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Report: Swiss Red Cross processed suspect blood plasma

(AP) -- The Swiss Red Cross processed plasma from blood given to a Virginia blood bank by a donor believed to have HIV, but none of the processed plasma was distributed, said a Red Cross official in Richmond, Virginia.

(AP) — The Swiss Red Cross processed plasma from blood given to a Virginia blood bank by a donor believed to have HIV, but none of the processed plasma was distributed, said a Red Cross official in Richmond, Virginia.

The plasma has been quarantined until a decision is made on whether to destroy it or use it for scientific research, Tiziana Frassineti, a spokeswoman for ZLB Central Laboratory, part of the Swiss Red Cross, told the Richmond Times-Dispatch.

Virginia Blood Services, the blood bank for central Virginia, has acknowledged that a donor gave blood and later informed the organization of testing positive for the AIDS virus.

But the blood had tested OK, and the blood bank separated the donation into red blood cells and plasma and sent the red blood cells to the Medical College of Virginia Hospitals in Richmond, where it was given to a patient.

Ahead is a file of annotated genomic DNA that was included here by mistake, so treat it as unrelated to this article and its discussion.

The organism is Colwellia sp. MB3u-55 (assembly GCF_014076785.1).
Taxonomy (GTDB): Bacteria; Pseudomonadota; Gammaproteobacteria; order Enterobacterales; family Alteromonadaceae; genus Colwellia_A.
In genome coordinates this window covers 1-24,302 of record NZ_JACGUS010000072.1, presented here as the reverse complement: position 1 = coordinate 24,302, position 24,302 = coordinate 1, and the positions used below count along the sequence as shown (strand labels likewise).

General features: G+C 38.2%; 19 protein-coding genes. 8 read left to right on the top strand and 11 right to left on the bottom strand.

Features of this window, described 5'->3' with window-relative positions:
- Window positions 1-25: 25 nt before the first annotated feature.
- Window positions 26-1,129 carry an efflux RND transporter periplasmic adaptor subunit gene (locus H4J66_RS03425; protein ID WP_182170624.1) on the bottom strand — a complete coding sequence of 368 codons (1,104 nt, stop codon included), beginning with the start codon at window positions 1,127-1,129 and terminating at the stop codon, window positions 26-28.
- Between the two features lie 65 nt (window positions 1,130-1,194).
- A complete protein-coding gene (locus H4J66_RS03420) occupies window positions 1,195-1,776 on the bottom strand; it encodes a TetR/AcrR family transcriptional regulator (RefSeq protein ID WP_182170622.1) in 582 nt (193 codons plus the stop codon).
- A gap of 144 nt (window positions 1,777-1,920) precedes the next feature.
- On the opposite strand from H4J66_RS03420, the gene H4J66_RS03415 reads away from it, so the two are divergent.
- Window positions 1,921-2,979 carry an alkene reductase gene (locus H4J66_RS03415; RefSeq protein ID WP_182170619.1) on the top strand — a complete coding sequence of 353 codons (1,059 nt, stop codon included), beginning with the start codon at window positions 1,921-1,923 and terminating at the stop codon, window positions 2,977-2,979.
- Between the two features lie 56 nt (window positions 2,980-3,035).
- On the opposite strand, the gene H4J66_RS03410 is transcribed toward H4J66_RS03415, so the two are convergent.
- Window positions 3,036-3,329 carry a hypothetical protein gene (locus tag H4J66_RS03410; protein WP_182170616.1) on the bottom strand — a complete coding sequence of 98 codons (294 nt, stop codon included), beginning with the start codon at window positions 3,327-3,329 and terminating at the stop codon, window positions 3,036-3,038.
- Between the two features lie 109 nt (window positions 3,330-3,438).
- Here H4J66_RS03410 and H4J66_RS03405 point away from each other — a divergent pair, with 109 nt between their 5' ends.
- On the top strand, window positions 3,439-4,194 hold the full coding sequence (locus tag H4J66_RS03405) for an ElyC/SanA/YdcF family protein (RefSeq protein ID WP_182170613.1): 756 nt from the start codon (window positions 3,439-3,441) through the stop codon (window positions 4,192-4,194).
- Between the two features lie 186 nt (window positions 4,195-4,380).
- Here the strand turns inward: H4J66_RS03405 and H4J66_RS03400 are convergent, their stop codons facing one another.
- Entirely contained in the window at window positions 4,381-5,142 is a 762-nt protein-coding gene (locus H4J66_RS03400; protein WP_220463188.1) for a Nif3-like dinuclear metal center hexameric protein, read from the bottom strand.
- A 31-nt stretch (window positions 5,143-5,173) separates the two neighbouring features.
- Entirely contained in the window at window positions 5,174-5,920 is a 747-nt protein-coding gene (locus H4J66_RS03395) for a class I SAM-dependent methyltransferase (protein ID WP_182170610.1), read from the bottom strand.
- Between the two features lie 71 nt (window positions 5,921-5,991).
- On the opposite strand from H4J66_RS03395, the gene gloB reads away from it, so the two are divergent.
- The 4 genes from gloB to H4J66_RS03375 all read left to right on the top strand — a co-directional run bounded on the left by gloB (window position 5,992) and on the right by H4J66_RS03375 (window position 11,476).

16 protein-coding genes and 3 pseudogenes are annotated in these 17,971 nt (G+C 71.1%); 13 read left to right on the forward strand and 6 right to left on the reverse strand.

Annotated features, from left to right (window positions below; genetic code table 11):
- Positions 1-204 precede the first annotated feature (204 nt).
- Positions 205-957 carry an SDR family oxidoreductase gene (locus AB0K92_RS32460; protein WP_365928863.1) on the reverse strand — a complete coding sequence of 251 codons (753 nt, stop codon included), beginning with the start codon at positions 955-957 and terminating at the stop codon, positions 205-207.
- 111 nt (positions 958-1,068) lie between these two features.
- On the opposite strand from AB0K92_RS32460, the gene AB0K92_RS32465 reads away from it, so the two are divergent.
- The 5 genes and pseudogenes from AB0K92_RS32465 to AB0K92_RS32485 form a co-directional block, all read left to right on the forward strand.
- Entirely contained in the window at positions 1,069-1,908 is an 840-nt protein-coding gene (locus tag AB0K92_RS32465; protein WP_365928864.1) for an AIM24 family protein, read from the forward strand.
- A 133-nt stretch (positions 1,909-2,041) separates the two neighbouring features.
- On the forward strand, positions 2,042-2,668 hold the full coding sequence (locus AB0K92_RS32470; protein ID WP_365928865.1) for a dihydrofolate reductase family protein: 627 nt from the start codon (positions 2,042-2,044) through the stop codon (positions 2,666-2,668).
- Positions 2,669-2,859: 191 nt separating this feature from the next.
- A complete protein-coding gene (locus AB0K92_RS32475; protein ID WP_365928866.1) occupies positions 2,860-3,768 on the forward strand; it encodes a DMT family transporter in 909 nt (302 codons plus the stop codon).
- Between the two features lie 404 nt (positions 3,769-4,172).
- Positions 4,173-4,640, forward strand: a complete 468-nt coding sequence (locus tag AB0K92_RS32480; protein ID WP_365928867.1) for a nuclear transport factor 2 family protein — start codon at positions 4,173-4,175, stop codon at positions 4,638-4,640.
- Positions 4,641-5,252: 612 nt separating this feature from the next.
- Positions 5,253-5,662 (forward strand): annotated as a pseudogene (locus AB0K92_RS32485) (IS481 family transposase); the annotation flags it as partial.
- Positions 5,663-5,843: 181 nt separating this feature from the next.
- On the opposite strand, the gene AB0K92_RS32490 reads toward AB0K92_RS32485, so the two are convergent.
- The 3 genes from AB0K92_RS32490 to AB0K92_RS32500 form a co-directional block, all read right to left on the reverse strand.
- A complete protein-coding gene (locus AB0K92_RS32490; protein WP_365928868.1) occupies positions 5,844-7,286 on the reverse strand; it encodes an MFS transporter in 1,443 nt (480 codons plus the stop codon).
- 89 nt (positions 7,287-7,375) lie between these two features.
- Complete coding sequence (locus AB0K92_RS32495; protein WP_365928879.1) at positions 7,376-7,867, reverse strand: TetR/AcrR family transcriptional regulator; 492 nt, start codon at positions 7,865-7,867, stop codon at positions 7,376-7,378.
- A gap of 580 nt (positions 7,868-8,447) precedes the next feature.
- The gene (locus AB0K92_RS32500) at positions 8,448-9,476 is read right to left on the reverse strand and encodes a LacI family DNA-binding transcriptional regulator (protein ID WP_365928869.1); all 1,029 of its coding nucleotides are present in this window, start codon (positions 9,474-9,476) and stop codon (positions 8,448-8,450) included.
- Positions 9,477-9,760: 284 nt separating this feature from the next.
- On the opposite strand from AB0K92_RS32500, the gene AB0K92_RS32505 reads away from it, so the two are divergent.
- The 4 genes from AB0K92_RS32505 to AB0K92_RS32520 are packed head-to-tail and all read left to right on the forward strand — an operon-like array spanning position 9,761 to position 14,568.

William C. Young of Petersburg said he received the red blood cells during surgery March 17 and subsequently found out he was infected with HIV.

ZLB relied on Virginia Blood Services’ tests and did not retest the plasma for HIV, according to Frassineti. She said officials from Virginia Blood Services contacted the Swiss laboratory once they learned of the change in the donor’s status. By then, the plasma had been processed, but none of its products had been distributed, she said.

Plasma can be processed for such products as clotting factors used to treat hemophilia and for the protein albumin, used to treat chronic kidney and liver diseases and shock from severe blood loss.

Donated plasma is treated with extreme heat and chemicals to inactivate viruses such as HIV or hepatitis B and C, which health officials say reduces the risk of transmitting infectious diseases.

ZLB is cooperating in a Food and Drug Administration investigation of the Virginia case, Frassineti said.

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